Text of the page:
The new headquarter of Egyptian National Council for Human rights in New Cairo (Photo: NCHR)
In an official statement on Thursday, the NCHR said the decision by the Cabinet “reaffirms the authorities’ positive interaction with the council’s calls and the state’s greater openness on enhancing the role of NGOs and contributions in community service and issues of reforms and development.”
In 2021, the Cabinet issued regulations granting NGOs in Egypt a year to comply with the new NGO Law 149/2019. However, the Cabinet decided on Wednesday to extend the grace period for another year starting 12 January; thereby concluding on 12 January 2023.
In a statement, the Cabinet said the extension aims to allow a sufficient period of time to reconcile the conditions of the NGOs that were unable to hold their extraordinary general assembly due to the coronavirus-related precautionary measures, or to familiarise themselves with the electronic system dedicated to legalising and regulating their status, and to accommodate all the organisational procedures that must be met.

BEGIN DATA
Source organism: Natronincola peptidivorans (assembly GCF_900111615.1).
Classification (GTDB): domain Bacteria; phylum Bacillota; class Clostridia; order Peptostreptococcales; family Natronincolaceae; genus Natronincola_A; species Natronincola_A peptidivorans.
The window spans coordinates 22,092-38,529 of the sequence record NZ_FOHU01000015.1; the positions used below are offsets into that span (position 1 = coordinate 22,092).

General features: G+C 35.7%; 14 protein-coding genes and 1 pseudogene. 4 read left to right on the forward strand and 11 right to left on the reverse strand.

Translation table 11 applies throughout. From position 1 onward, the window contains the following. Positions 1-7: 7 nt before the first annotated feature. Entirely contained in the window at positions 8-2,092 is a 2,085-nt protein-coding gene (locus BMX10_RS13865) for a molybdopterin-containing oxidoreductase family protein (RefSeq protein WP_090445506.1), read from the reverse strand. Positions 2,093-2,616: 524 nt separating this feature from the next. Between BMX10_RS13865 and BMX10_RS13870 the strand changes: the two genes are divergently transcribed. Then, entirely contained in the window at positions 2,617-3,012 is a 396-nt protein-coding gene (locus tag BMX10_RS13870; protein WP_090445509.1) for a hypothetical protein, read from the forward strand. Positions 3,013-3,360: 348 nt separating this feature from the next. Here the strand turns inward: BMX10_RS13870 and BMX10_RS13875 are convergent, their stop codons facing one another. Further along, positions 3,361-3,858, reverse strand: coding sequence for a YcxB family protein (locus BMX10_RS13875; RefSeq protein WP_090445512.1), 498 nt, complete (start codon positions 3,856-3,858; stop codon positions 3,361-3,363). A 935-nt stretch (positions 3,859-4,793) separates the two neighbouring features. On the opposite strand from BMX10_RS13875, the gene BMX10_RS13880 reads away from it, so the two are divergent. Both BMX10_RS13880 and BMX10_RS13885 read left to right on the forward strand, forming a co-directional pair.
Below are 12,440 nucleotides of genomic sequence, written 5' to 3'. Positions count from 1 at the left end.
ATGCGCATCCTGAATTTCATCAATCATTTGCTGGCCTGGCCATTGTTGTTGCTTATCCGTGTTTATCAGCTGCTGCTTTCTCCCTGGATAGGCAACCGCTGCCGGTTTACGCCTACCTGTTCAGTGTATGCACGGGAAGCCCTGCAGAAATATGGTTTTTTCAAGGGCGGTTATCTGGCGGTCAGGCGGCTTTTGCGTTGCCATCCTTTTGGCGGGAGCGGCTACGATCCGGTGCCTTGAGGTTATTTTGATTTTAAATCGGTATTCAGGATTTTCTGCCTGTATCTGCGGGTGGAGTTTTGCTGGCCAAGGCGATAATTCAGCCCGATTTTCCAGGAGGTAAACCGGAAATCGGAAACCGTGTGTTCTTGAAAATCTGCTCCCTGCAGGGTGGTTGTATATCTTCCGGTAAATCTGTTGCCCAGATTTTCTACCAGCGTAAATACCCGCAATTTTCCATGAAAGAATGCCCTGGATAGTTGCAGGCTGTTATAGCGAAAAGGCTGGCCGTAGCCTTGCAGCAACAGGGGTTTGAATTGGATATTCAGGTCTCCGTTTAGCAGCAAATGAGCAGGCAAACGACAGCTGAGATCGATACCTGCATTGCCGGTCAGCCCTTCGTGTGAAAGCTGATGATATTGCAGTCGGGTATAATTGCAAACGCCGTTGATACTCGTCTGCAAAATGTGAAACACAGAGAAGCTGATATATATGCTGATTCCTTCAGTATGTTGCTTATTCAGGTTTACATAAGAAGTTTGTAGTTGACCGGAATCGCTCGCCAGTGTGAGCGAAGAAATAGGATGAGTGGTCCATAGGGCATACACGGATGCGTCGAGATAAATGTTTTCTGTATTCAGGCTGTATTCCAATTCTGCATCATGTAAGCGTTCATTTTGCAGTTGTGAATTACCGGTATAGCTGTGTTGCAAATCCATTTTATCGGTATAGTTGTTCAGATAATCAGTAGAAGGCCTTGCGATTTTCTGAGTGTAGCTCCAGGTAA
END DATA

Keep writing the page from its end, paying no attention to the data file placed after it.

The extension comes one week after President Abdel-Fattah El-Sisi declared during the closing ceremony of the World Youth Forum as the ‘Year of Civil Society’ in Egypt.
Egypt’s parliament passed an amended NGOs law in July 2019 after the previous version of the law, which was issued in 2017, was criticised for imposing steep restrictions on the work of tens of thousands of NGOs in the country. The law was then ratified by President Abdel-Fattah El-Sisi in January 2020.
The NCHR said that the Cabinet’s decision gives a chance to over 20,000 NGOs and civil society organisations to legalise their status, adding that only 31,000 NGOs from 54,000 were able to settle their legalities before the deadline.
Some governorates only saw 35 percent of their operating NGOs able to legalise their status, it added.
“The decision is in line with the principles of freedom of organisation and bolstering community-based action in accordance with the rule of law and international accords for human rights,” the NCHR concluded.